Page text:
Starting with the producers’ perspective

We interviewed the key person involved in this project, Toshihiro Butta, President and Representative Director of Butta agricultural products corp.
Five years ago, Mr. Butta visited the rice fields of Eiji Hamada of Agri-star Onaga in Hakui, Ishikawa prefecture. Mr. Butta asked Mr. Hamada how many nursery trays were needed to plant 10 ares of rice seedlings. Mr. Hamada replied that 10 trays were needed to plant at a density of 200 g. Even in these circumstances, rice can be produced. So, in spring of the next year, they grew seedlings at a higher density and, by making adjustments to a conventional rice transplanter, tried planting 7 trays on 10 ares. Then, Kazunori Sawamoto, at that time the Chief Researcher of the Agricultural Experiment Station, Ishikawa Agriculture and Forestry Research Center (Ishikawa Agr. Exp. St.), and Hiroshi Isemura, Department Manager of Yanmar Agricultural Research Center visited the rice fields to see the planting work and decided to take part in this project.

Toshihiro Butta, President, and Hiroshi Isemura, Department Manager

The trial proved successful. In some locations, production reached 700 kg per tan (992 sq. m.).
Said Mr. Butta, “It is important that we not be too positive in our approach to conventional methods, and to always question and wonder whether our practices can be improved upon.”
Adopting this attitude can lead to successes like Columbus’ standing egg. Clearly, however, it is not an easy approach, as it is only human nature to take the path of least resistance and continue with our standard practices. Nonetheless, we must admit that Japanese agriculture cannot be easily sustained if we simply continue on our current path.

In Nonoichi, Ishikawa prefecture, Butta agricultural products corp. processes and markets its production from 28 ha of rice paddies, 0.7 ha of turnip fields, and 0.5 ha of white radish fields. Butta agricultural products corp. practices vigorous agricultural management through personal mail-order sales, commercial contract sales, sales of processed goods through shops of the head office and in Kanazawa Station, all the while accommodating current trends.
According to Mr. Butta, this technology might not have been developed in the days when koshihikari rice sold for 20,000 yen more per bale. It can be said that a strong willingness to sustain agriculture resolves the severe management challenge of reducing costs in order to survive.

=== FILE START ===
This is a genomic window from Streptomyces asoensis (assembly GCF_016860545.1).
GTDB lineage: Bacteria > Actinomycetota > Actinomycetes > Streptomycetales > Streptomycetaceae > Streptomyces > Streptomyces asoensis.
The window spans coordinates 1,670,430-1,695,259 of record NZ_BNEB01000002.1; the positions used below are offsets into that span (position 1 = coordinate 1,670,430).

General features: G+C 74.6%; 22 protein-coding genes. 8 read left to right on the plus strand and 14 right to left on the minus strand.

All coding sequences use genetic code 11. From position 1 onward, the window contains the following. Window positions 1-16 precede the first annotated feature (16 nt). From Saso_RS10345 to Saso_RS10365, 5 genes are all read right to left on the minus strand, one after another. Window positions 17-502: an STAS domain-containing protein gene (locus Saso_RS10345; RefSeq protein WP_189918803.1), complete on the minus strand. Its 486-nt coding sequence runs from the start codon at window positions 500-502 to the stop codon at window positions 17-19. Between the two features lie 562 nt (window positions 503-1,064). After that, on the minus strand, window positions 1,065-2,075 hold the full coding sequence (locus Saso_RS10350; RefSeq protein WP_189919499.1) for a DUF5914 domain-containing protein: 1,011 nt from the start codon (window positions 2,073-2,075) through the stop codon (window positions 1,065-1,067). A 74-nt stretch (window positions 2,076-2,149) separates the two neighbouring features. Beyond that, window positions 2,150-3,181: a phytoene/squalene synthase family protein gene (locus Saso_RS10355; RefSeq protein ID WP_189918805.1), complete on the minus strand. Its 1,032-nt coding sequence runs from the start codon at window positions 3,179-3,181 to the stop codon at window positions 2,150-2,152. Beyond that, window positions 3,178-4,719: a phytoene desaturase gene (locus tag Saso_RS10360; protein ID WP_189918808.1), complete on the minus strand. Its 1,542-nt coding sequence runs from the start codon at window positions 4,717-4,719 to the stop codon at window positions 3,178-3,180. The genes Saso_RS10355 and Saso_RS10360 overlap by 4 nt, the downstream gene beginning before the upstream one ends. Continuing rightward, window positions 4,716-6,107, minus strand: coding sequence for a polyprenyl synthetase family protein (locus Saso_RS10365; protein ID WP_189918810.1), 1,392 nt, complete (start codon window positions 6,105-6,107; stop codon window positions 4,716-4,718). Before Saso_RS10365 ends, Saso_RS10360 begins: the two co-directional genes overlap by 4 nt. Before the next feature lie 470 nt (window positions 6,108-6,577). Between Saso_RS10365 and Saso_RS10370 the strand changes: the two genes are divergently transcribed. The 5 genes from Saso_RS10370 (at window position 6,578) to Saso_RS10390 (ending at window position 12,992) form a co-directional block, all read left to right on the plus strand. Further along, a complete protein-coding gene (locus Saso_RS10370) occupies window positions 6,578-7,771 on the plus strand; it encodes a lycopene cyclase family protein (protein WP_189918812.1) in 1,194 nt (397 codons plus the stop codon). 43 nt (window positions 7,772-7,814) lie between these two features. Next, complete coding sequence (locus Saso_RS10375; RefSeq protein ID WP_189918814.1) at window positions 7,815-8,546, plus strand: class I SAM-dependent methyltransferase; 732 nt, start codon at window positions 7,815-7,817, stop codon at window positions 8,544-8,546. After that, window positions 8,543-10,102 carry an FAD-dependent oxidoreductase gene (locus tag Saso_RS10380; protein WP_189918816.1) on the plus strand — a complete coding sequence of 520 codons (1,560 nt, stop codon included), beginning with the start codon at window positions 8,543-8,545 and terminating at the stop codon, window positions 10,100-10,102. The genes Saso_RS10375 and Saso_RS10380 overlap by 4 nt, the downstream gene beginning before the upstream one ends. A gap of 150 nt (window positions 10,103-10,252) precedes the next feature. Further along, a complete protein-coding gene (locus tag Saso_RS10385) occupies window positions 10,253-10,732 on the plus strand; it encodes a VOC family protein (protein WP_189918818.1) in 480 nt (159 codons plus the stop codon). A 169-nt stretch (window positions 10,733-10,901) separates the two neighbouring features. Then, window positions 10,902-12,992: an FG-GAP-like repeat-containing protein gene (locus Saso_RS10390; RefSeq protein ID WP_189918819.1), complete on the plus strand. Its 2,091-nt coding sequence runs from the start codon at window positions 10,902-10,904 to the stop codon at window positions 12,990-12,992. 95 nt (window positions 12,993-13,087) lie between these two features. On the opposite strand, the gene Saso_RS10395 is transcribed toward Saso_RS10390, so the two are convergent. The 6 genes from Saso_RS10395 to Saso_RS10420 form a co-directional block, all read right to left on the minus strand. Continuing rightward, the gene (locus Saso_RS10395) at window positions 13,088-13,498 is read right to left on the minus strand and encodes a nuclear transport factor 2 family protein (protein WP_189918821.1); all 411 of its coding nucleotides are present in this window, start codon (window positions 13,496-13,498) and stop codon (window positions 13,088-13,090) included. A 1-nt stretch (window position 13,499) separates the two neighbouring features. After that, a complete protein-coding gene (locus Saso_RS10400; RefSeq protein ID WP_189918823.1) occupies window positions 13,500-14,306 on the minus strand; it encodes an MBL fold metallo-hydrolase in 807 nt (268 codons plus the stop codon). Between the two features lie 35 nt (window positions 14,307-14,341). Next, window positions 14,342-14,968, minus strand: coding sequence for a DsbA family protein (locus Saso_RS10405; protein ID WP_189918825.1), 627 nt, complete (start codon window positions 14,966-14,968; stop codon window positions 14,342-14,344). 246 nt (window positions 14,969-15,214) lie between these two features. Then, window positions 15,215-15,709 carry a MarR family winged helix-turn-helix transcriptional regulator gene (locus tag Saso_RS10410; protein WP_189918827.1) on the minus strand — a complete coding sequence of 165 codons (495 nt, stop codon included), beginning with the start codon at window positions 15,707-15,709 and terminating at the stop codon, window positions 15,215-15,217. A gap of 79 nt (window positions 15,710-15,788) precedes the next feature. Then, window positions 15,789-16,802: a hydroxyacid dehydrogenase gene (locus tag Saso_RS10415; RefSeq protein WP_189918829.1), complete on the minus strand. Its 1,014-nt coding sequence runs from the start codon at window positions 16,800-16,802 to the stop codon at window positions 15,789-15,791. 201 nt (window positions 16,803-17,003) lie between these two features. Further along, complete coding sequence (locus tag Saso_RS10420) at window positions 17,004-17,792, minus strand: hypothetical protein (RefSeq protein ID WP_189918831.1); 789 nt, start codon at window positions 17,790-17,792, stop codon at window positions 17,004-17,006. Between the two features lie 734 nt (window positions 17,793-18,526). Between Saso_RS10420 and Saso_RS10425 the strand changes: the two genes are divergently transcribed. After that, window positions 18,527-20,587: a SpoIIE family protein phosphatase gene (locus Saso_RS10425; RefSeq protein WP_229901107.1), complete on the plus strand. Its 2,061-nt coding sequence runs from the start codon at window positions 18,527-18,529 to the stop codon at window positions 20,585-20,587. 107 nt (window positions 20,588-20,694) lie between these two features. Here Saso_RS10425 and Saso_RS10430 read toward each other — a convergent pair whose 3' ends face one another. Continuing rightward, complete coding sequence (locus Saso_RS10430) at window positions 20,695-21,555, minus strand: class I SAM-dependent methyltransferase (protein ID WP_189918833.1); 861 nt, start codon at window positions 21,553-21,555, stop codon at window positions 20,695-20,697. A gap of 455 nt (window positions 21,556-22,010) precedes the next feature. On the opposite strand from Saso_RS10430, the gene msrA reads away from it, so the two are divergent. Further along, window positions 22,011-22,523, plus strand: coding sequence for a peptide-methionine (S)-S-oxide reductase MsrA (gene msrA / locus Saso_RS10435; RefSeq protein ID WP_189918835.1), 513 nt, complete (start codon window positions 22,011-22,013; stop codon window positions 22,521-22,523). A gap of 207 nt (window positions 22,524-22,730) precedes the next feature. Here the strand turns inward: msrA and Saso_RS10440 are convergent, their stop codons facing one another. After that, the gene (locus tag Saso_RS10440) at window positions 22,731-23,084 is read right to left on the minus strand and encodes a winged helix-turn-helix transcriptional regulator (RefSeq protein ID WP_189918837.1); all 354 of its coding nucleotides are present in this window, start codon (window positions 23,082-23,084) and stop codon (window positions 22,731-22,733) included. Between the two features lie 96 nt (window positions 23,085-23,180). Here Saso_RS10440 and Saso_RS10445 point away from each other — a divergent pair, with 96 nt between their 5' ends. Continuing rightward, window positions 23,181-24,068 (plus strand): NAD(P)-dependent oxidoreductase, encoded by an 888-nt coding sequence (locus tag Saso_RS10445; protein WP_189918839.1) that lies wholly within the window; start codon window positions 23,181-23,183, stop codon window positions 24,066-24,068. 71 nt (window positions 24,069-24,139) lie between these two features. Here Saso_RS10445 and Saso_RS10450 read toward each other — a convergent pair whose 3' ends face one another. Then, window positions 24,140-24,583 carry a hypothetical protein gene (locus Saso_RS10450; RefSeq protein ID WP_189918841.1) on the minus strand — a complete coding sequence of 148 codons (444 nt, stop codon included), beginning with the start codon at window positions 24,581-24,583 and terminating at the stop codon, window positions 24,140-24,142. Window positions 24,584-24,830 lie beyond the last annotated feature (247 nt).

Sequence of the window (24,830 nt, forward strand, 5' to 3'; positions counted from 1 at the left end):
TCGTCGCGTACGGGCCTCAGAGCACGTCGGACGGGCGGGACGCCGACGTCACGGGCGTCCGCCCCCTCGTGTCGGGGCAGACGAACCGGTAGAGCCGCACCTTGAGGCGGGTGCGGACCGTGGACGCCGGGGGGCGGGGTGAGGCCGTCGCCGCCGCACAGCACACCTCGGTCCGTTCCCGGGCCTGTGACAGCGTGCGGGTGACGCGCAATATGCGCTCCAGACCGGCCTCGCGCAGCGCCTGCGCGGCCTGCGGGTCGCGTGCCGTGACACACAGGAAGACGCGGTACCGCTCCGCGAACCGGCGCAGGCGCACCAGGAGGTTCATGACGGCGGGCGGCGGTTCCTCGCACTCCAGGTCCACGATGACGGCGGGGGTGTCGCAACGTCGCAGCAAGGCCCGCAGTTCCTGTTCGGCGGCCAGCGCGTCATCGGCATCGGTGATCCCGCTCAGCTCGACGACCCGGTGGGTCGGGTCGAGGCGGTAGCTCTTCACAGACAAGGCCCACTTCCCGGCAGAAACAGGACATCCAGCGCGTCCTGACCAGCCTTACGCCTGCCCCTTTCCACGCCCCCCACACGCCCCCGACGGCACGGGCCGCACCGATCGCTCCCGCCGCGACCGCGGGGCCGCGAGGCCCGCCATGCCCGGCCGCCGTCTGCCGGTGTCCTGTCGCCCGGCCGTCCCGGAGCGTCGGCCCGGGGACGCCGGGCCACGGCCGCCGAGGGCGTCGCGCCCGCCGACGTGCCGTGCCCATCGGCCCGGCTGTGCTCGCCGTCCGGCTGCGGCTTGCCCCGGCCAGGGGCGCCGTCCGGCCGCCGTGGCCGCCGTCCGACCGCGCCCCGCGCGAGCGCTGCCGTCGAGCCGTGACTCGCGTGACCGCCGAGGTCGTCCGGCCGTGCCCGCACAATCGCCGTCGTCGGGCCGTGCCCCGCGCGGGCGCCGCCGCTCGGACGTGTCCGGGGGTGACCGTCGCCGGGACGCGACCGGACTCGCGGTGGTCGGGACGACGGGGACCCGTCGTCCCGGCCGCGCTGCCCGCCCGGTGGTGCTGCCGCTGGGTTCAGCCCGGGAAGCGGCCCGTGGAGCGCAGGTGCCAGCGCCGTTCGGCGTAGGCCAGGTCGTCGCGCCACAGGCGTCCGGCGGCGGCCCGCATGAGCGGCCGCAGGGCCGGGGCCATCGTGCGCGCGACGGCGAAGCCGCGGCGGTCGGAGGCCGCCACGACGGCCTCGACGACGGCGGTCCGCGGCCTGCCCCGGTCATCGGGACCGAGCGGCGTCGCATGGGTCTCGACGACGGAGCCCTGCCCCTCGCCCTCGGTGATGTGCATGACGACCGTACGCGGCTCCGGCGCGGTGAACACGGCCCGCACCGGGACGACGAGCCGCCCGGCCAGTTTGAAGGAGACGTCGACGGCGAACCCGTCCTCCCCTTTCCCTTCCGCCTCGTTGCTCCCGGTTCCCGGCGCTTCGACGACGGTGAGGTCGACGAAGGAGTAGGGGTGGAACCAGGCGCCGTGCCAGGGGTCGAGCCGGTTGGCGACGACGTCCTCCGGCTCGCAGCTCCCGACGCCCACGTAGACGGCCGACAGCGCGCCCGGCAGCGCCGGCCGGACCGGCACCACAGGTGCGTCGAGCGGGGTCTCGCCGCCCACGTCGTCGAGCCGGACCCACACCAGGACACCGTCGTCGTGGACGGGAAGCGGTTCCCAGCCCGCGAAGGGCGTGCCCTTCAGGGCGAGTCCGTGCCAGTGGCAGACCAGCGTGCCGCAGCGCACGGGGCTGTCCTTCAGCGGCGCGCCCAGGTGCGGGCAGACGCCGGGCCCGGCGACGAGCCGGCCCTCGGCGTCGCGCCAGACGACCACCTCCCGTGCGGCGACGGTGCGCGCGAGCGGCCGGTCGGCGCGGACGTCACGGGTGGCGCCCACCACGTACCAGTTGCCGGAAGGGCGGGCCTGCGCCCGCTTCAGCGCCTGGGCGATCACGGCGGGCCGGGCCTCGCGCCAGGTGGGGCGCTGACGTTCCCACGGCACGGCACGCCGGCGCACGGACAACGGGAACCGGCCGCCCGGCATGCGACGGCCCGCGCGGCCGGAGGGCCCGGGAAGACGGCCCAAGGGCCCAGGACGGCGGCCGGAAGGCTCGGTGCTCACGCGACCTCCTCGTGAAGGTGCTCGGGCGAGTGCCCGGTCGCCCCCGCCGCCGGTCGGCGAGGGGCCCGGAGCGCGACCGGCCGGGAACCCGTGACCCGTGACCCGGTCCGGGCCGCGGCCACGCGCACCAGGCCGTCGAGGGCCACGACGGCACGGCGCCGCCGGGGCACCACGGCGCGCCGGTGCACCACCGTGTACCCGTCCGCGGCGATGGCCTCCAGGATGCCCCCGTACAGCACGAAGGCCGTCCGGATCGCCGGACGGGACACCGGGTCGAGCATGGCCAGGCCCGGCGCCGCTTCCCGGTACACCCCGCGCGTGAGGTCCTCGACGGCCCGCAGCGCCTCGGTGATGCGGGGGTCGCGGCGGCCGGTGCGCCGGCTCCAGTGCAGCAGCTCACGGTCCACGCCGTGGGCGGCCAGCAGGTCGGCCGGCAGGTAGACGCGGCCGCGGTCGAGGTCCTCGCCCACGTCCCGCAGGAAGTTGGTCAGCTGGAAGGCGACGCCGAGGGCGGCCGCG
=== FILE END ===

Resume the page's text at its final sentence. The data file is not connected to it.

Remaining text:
A reduction in the number of nursery trays results in easier transfer and improved greenhouse availability while retaining the production quantity and quality at levels equivalent to what is produced with conventional methods.

The high-density sowing and transplanting (Mitsunae) system underwent demonstration testing at the Ishikawa Agr. Exp. Stn. in 2013 and 2014. In parallel with these tests, Yanmar developed rice transplanters capable of high-precision picking and transplanting. Butta agricultural products corp. conducted planting with this method throughout three growing seasons, with the current year marking the fourth season.
Planting starts with the sowing of 250 to 300 g of dry seed rice in a nursery tray. Butta agricultural products corp. sows 300 g of seed rice, raises seedlings for 15 to 17 days, and transplants them when they reached a foliar age of 2 to 2.3.
Assuming that 1.5 kg of seed rice is required for 10 ares as a standard, 20 nursery trays are required to sow 75 g with the conventional method. However, this new system makes it possible to sow 300 g, or four times the conventional quantity, using only 5 trays, or one-fourth the number of nursery trays required with the conventional method.
“Only fifteen nursery trays are required for 30 ares,” said Mr. Butta. “Therefore, with an 8-row rice transplanter, a single person can handle the task without any need to replenish the seedlings.”
No assistant is required, and the number of workers can be reduced during busy periods. Because the nursery trays are typically carried by women in the conventional method, this new approach can be considered a boon for women.

Raising seedlings at high density in a greenhouse

While the standard growing period is 35 days for 75 g of seedlings, it can be reduced to only 15 to 17 days with this method, resulting in improved greenhouse availability.